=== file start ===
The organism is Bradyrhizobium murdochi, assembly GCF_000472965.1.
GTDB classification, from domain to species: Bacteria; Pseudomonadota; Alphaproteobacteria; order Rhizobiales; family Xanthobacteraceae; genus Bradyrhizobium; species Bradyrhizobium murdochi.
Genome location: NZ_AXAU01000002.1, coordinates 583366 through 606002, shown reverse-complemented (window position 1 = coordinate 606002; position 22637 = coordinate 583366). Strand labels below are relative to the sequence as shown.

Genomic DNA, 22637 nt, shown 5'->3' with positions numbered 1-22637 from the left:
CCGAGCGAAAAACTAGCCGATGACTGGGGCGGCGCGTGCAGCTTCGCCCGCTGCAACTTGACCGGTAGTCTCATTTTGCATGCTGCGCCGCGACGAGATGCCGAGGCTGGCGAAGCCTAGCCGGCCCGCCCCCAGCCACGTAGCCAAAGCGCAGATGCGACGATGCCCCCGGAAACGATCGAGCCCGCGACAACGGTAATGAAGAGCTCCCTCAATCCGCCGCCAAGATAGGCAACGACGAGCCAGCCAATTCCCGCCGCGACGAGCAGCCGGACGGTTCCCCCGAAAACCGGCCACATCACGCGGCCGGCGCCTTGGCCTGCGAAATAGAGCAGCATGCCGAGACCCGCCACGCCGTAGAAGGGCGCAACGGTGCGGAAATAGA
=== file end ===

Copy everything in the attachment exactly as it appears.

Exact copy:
The organism is Bradyrhizobium murdochi, assembly GCF_000472965.1.
GTDB classification, from domain to species: Bacteria; Pseudomonadota; Alphaproteobacteria; order Rhizobiales; family Xanthobacteraceae; genus Bradyrhizobium; species Bradyrhizobium murdochi.
Genome location: NZ_AXAU01000002.1, coordinates 583366 through 606002, shown reverse-complemented (window position 1 = coordinate 606002; position 22637 = coordinate 583366). Strand labels below are relative to the sequence as shown.

Genomic DNA, 22637 nt, shown 5'->3' with positions numbered 1-22637 from the left:
CCGAGCGAAAAACTAGCCGATGACTGGGGCGGCGCGTGCAGCTTCGCCCGCTGCAACTTGACCGGTAGTCTCATTTTGCATGCTGCGCCGCGACGAGATGCCGAGGCTGGCGAAGCCTAGCCGGCCCGCCCCCAGCCACGTAGCCAAAGCGCAGATGCGACGATGCCCCCGGAAACGATCGAGCCCGCGACAACGGTAATGAAGAGCTCCCTCAATCCGCCGCCAAGATAGGCAACGACGAGCCAGCCAATTCCCGCCGCGACGAGCAGCCGGACGGTTCCCCCGAAAACCGGCCACATCACGCGGCCGGCGCCTTGGCCTGCGAAATAGAGCAGCATGCCGAGACCCGCCACGCCGTAGAAGGGCGCAACGGTGCGGAAATAGA